Number of male students declining
THE NUMBER of male student enrolments in South Africa’s higher education institutions is plummeting.
If the trend continues, it will put a spanner in the wheels of the Department of Higher Education and Training’s efforts to drive gender equality in the sector – something that’s far from being achieved.
Speaking at the Commission on Gender Equality’s hearings on gender transformation in the higher education sector, the department’s deputy directorgeneral for corporate services, Lulama Mbobo, said that while attempts to improve access to higher education for blacks and women had succeeded somewhat, the pace had been slow.
“The proportion of males, however, has decreased significantly. This should be a cause for concern if the trend continues because gender equity should not be at the expense of any gender. Nonetheless, significant fields of study such as engineering and science remain male dominated.”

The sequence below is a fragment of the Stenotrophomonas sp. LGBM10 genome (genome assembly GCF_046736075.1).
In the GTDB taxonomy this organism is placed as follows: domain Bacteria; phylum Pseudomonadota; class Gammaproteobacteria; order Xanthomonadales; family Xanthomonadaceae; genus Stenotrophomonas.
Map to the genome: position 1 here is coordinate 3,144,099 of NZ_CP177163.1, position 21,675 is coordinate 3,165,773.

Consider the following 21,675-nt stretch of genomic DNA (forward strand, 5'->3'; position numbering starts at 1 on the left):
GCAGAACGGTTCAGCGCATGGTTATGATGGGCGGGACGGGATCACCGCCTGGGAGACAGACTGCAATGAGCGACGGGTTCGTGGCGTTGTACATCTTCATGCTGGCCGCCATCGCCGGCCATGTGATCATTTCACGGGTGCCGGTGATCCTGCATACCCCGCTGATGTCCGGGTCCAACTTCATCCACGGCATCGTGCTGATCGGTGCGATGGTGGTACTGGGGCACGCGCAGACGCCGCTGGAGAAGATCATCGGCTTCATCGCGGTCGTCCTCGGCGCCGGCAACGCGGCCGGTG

Attempts to increase women participation in academia remained a priority for the department, and because a large cohort of the academics in the system were nearing retirement age, the department was on a drive to recruit and retain black and female staff in academic posts.
“The emancipation of women in society is not a favour but a necessity,” the department’s director-general, Gwebinkundla “Gwebs” Qonde, said.
He said the department had set aside R145 million for next year towards the Staffing South African Universities Framework (SSAUF).
This initiative is aimed at the recruitment of 200 young academic staff a year. These will be provided with financial support.
“A large number of students, when they finish their studies, find that there’s social pressure that they have to quickly get a job in order to provide for their families. Now this framework (SSAUF) we have developed is taking that into account,” Qonde said.